BUFFALO, N.Y. -- Thomas R. Insel, MD, director of the National
Institute of Mental Health of the National Institutes of Health,
has selected research by a University at Buffalo professor as one
of the top five most important findings of 2011.
In his Director's blog on the "NIMH's Top Ten Research Advances
of 2011," Insel includes at number five "Epigenomics: How
Experience Alters Behavior" and references research by David Dietz,
PhD, assistant professor of pharmacology and toxicology in the UB
School of Medicine and Biomedical Sciences. Dietz is lead author of
a study published in the Journal of Biological Psychiatry, whose
preliminary findings indicate that depression in families is passed
on to the next generation primarily through behavioral interactions
between parents and offspring, not through genetics.
"This recognition speaks to the quality and impact of Dr.
Dietz's research," says Margarita L. Dubocovich, PhD, chair and
professor of the Department of Pharmacology and Toxicology in the
UB School of Medicine and Biomedical Sciences. "We are proud to
have Dr. Dietz as a faculty member at UB and look forward to his
The research, conducted by Dietz and co-authors at the Mt. Sinai
School of Medicine, where Dietz had formerly been based, and
Utrecht University in the Netherlands, also was presented at the
annual meetings of the Society of Neuroscience in November and the
American College on Neuropsychopharmacology in December. It was
funded by the National Institutes of Health.
Insel states in the blog: "Research suggests that epigenetics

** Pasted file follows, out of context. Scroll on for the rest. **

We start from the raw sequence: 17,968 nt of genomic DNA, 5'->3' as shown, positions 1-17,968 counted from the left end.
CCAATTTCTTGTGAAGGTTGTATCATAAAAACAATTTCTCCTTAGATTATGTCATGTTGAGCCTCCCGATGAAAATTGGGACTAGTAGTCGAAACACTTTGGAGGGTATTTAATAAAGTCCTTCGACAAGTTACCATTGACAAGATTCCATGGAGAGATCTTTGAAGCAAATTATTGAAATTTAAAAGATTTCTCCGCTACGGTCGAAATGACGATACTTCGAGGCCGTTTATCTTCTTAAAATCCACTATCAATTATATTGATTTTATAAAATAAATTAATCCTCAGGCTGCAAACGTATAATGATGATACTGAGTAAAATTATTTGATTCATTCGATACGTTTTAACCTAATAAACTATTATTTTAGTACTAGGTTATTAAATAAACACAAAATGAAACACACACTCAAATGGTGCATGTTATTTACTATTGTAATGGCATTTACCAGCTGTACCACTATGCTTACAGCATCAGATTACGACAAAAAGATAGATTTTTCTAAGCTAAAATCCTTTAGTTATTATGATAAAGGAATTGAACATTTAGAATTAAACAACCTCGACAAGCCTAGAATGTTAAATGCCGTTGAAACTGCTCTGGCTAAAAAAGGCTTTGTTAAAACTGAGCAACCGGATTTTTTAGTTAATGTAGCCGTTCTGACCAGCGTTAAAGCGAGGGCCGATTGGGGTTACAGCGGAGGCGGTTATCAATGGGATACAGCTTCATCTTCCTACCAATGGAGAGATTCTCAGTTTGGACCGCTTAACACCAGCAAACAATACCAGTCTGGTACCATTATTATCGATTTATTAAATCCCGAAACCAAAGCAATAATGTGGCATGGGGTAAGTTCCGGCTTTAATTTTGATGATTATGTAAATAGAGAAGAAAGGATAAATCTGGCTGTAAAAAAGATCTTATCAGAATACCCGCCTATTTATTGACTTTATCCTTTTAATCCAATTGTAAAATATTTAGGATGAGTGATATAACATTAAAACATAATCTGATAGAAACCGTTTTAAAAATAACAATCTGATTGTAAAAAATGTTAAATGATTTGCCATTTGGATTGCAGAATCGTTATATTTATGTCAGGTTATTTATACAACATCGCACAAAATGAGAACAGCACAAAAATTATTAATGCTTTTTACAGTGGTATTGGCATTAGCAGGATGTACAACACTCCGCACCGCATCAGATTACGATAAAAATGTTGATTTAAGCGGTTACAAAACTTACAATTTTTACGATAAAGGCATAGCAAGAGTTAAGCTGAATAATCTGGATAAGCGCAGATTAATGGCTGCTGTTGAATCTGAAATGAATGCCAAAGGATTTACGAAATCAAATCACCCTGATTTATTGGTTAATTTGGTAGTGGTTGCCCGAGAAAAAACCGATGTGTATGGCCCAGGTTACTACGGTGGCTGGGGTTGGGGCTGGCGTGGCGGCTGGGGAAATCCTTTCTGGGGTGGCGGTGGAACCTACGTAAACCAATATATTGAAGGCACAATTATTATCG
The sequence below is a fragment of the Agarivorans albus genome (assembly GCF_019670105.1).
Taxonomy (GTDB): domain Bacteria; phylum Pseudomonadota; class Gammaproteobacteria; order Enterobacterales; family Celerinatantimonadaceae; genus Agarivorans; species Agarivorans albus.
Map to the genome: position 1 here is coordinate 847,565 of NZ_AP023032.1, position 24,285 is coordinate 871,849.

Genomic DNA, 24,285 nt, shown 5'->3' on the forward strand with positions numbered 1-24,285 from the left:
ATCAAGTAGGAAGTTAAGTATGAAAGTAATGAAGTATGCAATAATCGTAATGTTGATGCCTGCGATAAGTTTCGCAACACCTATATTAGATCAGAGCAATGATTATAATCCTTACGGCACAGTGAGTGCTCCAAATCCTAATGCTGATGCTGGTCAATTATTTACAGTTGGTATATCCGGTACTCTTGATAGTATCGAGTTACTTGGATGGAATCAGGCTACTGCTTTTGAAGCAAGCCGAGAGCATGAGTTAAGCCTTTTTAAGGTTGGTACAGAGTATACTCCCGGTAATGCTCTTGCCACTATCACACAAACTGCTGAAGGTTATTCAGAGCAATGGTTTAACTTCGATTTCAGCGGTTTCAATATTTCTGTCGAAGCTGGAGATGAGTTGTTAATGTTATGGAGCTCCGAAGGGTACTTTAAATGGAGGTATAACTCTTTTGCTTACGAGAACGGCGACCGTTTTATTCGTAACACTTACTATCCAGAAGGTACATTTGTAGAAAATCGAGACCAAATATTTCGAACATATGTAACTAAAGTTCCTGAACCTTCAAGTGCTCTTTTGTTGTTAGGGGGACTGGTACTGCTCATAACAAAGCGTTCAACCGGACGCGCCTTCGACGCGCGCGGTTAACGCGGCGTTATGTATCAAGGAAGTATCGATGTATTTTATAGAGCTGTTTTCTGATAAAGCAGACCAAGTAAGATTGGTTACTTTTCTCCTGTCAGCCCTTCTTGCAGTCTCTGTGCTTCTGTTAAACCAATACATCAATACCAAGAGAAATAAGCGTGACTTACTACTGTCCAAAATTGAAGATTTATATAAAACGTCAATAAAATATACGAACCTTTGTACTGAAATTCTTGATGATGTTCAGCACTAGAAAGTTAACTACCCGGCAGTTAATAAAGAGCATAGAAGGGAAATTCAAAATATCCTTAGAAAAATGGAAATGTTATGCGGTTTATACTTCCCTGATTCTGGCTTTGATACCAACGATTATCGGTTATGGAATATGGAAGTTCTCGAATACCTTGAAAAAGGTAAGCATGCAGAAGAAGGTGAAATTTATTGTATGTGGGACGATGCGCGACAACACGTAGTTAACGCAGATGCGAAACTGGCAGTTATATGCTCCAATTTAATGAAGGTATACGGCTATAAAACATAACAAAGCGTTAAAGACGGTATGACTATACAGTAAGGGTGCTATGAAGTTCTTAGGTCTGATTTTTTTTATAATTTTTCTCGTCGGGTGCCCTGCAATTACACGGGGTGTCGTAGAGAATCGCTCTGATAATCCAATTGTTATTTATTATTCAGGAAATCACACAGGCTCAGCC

may also be a sort of programming language through which experience
can have lasting effects on behavior, not only in an individual
over a lifetime, but across generations. This effect was
demonstrated in a 2011 study of male mice exposed to social
defeat—repeated bullying by another aggressive
male…The bullied males developed behavior resembling
depression, and in subtle ways, so did their offspring. This was
true even though contact between mother and bullied father was
brief and took place well before the birth of the young, suggesting
that epigenetic mechanisms played a role."
The University at Buffalo is a premier research-intensive
public university, a flagship institution in the State University
of New York system and its largest and most comprehensive campus.
UB's more than 28,000 students pursue their academic interests
through more than 300 undergraduate, graduate and professional
degree programs. Founded in 1846, the University at Buffalo is a
member of the Association of American Universities.